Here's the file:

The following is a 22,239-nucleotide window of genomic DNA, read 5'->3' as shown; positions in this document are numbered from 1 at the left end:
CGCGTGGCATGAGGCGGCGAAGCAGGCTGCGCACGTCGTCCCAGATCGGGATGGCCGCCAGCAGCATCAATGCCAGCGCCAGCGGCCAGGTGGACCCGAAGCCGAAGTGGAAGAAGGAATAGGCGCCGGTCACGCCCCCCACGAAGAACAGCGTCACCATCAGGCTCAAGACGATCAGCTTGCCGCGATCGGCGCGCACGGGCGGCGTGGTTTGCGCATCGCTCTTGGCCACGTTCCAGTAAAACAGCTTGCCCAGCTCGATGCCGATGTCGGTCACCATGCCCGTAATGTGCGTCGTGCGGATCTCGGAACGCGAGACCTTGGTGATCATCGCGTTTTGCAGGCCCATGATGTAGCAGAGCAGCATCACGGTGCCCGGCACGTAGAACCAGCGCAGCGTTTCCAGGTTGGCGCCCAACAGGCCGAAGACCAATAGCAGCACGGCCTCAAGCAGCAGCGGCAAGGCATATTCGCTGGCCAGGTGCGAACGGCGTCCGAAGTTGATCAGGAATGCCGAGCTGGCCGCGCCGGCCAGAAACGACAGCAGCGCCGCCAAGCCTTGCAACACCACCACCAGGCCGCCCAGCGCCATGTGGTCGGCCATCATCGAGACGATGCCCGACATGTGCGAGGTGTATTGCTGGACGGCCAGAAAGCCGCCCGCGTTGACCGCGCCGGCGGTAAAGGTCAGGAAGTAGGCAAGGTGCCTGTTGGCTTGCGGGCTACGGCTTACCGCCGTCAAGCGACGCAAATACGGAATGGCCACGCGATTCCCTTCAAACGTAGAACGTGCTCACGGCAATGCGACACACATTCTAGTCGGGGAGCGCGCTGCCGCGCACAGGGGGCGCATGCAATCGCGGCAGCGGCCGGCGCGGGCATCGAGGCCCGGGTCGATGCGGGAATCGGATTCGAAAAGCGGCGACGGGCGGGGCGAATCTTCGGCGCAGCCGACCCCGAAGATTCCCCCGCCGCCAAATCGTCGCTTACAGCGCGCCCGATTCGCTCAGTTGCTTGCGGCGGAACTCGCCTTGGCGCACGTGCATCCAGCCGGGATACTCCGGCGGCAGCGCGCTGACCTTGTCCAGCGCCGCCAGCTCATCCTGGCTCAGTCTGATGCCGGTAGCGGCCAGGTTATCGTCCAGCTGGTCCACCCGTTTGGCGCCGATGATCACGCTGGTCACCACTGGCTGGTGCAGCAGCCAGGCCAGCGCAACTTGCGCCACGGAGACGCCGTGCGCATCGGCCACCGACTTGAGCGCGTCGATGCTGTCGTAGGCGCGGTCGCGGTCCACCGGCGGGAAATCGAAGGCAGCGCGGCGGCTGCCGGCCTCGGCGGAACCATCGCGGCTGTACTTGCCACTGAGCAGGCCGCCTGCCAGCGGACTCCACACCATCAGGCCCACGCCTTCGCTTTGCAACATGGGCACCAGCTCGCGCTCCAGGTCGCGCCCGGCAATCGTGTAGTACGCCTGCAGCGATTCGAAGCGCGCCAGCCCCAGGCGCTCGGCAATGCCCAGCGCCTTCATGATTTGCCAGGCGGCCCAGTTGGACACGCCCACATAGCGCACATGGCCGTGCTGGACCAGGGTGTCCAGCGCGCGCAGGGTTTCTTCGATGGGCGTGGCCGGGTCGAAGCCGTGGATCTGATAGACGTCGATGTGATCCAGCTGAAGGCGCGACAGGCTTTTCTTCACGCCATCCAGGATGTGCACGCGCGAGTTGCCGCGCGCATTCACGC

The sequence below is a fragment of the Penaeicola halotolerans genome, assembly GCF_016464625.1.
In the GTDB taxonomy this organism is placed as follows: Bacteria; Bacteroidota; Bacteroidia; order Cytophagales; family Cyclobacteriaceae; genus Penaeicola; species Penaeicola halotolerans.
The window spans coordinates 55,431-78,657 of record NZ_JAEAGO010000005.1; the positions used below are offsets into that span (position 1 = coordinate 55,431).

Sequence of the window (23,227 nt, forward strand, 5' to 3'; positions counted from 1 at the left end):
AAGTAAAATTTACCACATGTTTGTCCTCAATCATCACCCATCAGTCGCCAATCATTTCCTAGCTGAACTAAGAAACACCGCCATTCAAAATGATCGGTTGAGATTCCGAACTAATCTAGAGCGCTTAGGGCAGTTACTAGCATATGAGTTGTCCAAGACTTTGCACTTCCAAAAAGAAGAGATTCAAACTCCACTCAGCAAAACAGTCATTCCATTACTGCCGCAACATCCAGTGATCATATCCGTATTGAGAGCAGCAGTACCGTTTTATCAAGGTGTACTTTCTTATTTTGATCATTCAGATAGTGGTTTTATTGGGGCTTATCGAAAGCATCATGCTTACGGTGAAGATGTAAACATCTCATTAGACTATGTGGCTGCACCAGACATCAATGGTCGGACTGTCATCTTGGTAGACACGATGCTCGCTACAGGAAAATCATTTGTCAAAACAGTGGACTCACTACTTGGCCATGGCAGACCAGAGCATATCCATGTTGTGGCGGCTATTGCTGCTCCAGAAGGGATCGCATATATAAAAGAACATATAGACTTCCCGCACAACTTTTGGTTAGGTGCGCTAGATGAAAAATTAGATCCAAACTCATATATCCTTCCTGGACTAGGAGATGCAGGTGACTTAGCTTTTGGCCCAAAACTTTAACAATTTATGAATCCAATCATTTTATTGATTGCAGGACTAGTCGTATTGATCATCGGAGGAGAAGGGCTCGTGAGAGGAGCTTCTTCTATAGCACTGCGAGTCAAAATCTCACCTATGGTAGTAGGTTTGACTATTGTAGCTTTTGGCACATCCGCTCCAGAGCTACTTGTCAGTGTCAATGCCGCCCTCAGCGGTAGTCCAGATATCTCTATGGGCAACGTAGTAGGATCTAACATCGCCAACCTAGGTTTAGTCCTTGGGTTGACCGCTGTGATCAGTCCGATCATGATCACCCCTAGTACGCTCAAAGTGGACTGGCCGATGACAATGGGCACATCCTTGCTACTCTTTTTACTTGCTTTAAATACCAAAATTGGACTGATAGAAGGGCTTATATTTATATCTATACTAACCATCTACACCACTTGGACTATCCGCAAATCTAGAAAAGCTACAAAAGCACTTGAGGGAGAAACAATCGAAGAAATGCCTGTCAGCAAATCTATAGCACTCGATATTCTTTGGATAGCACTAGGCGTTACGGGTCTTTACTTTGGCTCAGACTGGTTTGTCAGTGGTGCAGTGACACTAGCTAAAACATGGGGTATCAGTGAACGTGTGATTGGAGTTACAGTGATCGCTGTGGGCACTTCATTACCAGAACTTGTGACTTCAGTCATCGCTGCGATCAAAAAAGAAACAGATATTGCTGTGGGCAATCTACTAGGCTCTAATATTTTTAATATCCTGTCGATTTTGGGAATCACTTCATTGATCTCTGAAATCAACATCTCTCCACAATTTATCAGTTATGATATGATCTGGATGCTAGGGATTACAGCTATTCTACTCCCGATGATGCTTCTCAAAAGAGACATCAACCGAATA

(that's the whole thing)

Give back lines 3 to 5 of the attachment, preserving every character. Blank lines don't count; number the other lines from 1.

The sequence below is a fragment of the Penaeicola halotolerans genome, assembly GCF_016464625.1.
In the GTDB taxonomy this organism is placed as follows: Bacteria; Bacteroidota; Bacteroidia; order Cytophagales; family Cyclobacteriaceae; genus Penaeicola; species Penaeicola halotolerans.
The window spans coordinates 55,431-78,657 of record NZ_JAEAGO010000005.1; the positions used below are offsets into that span (position 1 = coordinate 55,431).